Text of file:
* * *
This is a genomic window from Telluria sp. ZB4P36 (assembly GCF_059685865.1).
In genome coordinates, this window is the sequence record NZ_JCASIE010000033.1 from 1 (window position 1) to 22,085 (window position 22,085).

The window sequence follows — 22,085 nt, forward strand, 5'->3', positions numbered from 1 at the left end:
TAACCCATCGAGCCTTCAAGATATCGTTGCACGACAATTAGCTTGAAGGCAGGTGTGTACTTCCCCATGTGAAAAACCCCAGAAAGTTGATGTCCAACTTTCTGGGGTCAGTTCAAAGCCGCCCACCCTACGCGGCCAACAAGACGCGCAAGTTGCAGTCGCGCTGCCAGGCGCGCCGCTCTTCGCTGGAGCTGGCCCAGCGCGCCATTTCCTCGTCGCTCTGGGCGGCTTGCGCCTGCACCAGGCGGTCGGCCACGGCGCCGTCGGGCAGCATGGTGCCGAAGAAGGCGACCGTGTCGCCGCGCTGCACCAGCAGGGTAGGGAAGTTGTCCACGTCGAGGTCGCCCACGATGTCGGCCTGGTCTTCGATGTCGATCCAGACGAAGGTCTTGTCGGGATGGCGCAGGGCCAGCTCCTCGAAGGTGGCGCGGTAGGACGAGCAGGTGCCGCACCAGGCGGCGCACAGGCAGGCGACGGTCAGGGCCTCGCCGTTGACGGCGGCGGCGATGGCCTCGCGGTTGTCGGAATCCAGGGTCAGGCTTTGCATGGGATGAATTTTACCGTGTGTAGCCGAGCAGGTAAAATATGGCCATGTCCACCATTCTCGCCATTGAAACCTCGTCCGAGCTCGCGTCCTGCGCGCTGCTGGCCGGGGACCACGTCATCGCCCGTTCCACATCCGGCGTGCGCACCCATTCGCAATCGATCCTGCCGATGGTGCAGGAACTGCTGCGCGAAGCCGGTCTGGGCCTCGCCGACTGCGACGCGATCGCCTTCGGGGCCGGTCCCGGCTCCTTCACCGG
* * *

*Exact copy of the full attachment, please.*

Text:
This is a genomic window from Telluria sp. ZB4P36 (assembly GCF_059685865.1).
In genome coordinates, this window is the sequence record NZ_JCASIE010000033.1 from 1 (window position 1) to 22,085 (window position 22,085).

The window sequence follows — 22,085 nt, forward strand, 5'->3', positions numbered from 1 at the left end:
TAACCCATCGAGCCTTCAAGATATCGTTGCACGACAATTAGCTTGAAGGCAGGTGTGTACTTCCCCATGTGAAAAACCCCAGAAAGTTGATGTCCAACTTTCTGGGGTCAGTTCAAAGCCGCCCACCCTACGCGGCCAACAAGACGCGCAAGTTGCAGTCGCGCTGCCAGGCGCGCCGCTCTTCGCTGGAGCTGGCCCAGCGCGCCATTTCCTCGTCGCTCTGGGCGGCTTGCGCCTGCACCAGGCGGTCGGCCACGGCGCCGTCGGGCAGCATGGTGCCGAAGAAGGCGACCGTGTCGCCGCGCTGCACCAGCAGGGTAGGGAAGTTGTCCACGTCGAGGTCGCCCACGATGTCGGCCTGGTCTTCGATGTCGATCCAGACGAAGGTCTTGTCGGGATGGCGCAGGGCCAGCTCCTCGAAGGTGGCGCGGTAGGACGAGCAGGTGCCGCACCAGGCGGCGCACAGGCAGGCGACGGTCAGGGCCTCGCCGTTGACGGCGGCGGCGATGGCCTCGCGGTTGTCGGAATCCAGGGTCAGGCTTTGCATGGGATGAATTTTACCGTGTGTAGCCGAGCAGGTAAAATATGGCCATGTCCACCATTCTCGCCATTGAAACCTCGTCCGAGCTCGCGTCCTGCGCGCTGCTGGCCGGGGACCACGTCATCGCCCGTTCCACATCCGGCGTGCGCACCCATTCGCAATCGATCCTGCCGATGGTGCAGGAACTGCTGCGCGAAGCCGGTCTGGGCCTCGCCGACTGCGACGCGATCGCCTTCGGGGCCGGTCCCGGCTCCTTCACCGG